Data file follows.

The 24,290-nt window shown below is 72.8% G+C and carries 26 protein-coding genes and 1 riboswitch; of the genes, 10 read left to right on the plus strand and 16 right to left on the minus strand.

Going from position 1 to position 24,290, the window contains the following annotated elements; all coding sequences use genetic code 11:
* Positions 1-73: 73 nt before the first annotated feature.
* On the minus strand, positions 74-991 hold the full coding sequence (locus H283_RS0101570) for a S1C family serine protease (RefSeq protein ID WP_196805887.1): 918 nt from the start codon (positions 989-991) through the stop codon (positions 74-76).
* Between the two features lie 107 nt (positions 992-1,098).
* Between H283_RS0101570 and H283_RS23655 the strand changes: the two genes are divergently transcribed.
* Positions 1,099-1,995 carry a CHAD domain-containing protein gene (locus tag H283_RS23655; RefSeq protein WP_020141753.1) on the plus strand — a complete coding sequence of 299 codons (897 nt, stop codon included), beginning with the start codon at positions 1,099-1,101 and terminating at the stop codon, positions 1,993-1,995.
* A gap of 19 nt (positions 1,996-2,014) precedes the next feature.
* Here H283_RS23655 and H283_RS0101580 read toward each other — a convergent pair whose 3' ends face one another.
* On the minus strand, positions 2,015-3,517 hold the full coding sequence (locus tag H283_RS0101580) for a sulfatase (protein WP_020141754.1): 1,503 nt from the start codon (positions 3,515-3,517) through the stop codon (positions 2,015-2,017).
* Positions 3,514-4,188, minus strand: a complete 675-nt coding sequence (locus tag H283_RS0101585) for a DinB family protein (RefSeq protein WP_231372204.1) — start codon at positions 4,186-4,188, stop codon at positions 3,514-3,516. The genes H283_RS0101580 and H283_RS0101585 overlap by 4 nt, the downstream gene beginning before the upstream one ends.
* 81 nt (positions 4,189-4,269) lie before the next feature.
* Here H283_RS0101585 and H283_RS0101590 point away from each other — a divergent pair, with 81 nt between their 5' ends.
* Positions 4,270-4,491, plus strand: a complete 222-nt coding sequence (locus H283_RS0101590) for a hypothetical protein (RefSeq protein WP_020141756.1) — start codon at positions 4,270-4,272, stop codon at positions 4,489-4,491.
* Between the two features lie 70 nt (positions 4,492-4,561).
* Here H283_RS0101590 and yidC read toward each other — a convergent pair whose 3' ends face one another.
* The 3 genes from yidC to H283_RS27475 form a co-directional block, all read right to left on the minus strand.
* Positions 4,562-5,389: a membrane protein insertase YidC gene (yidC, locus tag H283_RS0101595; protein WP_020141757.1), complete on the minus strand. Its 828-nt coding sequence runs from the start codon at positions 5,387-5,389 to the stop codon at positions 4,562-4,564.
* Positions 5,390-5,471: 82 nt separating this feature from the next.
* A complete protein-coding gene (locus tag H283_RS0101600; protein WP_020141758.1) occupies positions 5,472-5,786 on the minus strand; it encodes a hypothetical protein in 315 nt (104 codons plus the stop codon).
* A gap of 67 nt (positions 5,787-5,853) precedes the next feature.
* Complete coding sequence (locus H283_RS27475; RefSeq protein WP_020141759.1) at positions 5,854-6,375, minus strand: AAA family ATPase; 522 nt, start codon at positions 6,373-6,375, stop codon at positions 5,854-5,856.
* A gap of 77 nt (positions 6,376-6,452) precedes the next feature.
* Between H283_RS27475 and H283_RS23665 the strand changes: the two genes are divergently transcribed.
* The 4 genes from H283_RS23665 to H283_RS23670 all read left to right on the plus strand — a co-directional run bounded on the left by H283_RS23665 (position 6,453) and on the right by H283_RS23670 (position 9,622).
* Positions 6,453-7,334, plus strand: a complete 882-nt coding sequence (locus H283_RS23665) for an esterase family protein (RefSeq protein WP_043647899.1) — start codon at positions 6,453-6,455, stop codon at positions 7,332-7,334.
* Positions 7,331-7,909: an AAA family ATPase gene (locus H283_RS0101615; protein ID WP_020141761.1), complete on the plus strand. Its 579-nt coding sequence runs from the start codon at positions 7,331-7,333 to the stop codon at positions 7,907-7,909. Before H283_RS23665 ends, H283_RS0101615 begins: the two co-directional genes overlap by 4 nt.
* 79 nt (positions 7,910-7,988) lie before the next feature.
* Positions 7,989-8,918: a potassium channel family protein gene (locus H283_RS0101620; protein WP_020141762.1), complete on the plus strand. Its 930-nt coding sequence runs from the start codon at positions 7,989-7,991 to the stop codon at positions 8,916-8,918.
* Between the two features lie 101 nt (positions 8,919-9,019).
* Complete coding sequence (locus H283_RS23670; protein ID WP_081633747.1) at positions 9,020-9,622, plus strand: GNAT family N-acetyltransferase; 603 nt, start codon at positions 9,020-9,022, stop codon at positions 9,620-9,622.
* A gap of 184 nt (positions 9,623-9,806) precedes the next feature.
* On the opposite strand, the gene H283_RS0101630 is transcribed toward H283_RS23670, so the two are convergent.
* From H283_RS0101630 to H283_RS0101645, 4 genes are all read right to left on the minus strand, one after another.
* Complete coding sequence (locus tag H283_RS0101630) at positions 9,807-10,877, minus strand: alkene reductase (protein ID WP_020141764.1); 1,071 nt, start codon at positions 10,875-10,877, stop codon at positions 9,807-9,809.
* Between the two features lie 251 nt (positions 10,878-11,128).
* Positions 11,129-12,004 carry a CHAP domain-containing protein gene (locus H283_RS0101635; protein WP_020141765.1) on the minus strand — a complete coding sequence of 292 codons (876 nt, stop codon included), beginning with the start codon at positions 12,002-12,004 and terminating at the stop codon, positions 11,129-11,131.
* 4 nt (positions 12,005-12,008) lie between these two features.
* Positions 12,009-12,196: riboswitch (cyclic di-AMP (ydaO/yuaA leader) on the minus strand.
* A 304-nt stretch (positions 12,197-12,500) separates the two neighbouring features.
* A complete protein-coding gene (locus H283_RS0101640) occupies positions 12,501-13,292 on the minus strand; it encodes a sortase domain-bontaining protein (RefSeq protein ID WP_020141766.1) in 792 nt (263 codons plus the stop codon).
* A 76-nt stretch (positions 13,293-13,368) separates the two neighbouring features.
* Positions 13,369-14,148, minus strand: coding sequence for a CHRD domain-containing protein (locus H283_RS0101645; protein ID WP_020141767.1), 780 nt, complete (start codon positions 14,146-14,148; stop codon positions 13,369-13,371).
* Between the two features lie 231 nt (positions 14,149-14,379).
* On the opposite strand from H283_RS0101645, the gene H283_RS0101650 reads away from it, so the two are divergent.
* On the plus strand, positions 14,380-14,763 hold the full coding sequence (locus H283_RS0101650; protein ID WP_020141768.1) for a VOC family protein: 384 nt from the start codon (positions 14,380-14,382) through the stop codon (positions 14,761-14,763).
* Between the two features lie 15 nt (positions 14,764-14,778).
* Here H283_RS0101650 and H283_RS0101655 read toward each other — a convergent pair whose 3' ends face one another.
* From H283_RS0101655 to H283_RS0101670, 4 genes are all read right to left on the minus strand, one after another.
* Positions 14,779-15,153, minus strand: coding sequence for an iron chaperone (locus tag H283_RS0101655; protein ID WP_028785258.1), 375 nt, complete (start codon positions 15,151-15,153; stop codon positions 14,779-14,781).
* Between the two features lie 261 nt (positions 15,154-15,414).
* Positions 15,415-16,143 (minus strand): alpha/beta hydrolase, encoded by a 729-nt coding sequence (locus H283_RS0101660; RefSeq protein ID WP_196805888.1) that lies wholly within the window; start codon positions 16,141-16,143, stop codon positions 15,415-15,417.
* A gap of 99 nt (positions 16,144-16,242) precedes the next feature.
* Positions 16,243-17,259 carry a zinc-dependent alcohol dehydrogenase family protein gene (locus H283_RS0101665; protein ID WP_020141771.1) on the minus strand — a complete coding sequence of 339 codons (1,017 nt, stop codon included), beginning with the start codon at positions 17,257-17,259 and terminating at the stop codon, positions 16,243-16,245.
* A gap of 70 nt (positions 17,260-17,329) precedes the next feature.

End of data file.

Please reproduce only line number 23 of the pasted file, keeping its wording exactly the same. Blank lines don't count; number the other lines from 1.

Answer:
* A gap of 77 nt (positions 6,376-6,452) precedes the next feature.